Unfortunately, there are many areas where achieving the necessary support will be challenging, as the transition will impact the daily lives of everyone. For example, the energy system transition requires that people must upgrade their homes to improve energy efficiency and install zero carbon heating. This is likely to be expensive and disruptive, and people are often quite happy with their existing situation. Shifting to climate neutral modes of transport will give rise to similar issues.
We do not yet know how to make the EGD publicly acceptable
The EGD needs this equation to shift – both through changes in mindset as well as innovation in technology, business models, and financing schemes. It is necessary to make zero carbon solutions more attractive to people, and to do so within the next decade. This is a problem that we do not know how to solve, and it represents one of the key innovation challenges for the EU.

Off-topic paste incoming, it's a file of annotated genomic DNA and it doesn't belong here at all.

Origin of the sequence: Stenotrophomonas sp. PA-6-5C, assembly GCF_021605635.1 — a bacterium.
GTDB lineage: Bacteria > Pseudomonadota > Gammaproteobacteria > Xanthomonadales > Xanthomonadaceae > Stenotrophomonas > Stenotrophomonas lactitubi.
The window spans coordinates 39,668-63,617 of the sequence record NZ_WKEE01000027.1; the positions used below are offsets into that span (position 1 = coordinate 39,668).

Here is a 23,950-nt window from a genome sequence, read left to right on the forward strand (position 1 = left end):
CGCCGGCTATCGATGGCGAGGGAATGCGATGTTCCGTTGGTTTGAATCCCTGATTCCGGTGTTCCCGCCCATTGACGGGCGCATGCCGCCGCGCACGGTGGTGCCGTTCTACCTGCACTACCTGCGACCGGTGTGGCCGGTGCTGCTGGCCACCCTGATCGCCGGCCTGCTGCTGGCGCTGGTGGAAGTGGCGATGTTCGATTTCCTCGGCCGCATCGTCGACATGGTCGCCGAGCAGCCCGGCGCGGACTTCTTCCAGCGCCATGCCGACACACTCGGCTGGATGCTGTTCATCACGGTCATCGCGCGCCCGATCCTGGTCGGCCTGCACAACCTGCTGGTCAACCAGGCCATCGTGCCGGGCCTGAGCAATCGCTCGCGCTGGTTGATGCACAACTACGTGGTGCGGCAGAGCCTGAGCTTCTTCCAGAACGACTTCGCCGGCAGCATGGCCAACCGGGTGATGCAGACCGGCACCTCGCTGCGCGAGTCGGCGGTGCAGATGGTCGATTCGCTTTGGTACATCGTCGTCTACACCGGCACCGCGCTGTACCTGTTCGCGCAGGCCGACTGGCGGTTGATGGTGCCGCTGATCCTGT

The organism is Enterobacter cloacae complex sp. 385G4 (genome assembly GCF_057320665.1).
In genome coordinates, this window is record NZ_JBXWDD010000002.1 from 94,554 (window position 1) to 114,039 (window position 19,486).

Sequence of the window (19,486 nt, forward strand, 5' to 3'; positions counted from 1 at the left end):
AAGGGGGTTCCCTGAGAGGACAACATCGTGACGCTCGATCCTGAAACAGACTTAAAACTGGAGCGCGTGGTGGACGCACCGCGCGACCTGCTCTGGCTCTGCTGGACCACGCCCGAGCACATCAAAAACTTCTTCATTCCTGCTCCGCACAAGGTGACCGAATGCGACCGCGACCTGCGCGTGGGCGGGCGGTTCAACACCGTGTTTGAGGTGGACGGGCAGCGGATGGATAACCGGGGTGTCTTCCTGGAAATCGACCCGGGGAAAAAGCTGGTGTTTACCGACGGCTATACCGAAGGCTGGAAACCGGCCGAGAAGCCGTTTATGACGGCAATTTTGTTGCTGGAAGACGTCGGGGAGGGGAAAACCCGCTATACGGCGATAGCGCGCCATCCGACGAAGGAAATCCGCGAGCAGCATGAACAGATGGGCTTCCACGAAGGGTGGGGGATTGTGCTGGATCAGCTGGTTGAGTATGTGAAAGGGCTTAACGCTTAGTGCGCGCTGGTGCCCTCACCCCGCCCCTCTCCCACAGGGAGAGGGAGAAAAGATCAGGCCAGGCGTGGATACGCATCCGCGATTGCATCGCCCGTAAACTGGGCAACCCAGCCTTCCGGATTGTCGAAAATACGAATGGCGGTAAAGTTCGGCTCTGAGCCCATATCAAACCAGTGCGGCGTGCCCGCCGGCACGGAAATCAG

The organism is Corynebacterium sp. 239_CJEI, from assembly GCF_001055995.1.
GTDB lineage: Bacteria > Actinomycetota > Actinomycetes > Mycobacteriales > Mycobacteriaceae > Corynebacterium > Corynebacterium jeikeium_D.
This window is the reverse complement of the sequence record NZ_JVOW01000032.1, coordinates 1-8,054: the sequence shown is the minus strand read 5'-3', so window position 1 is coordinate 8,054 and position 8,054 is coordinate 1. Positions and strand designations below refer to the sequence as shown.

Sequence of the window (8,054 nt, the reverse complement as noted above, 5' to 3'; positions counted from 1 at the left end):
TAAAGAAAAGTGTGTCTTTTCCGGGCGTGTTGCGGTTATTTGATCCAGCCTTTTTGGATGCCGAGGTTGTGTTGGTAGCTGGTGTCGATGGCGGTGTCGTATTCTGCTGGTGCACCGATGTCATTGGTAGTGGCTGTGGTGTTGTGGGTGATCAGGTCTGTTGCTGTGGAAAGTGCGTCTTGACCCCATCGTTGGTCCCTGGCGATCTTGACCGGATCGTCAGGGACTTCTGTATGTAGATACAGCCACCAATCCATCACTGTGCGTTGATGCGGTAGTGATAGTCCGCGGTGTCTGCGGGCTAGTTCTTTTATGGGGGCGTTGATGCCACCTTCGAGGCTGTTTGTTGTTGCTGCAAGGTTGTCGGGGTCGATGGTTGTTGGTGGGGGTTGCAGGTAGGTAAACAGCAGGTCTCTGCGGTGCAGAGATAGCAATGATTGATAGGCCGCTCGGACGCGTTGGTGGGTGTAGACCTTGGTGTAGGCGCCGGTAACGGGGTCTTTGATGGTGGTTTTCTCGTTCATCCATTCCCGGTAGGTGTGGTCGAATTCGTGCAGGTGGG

The role of Cities
Cities have a key role in solving this problem, since they are the governance level that has the best understanding of local people’s needs. City authorities are also urban planners and service providers, and their local policies can encourage greater uptake of sustainable solutions, setting a trend for the national level.
Many cities and local regions across the EU have set ambitious targets to achieve climate neutrality and this, amongst other things, requires refurbishment of the built infrastructure. Ingenious individuals and organisations are already exploring approaches to solve this challenge, often supported by EU or national funding and knowledge sharing initiatives.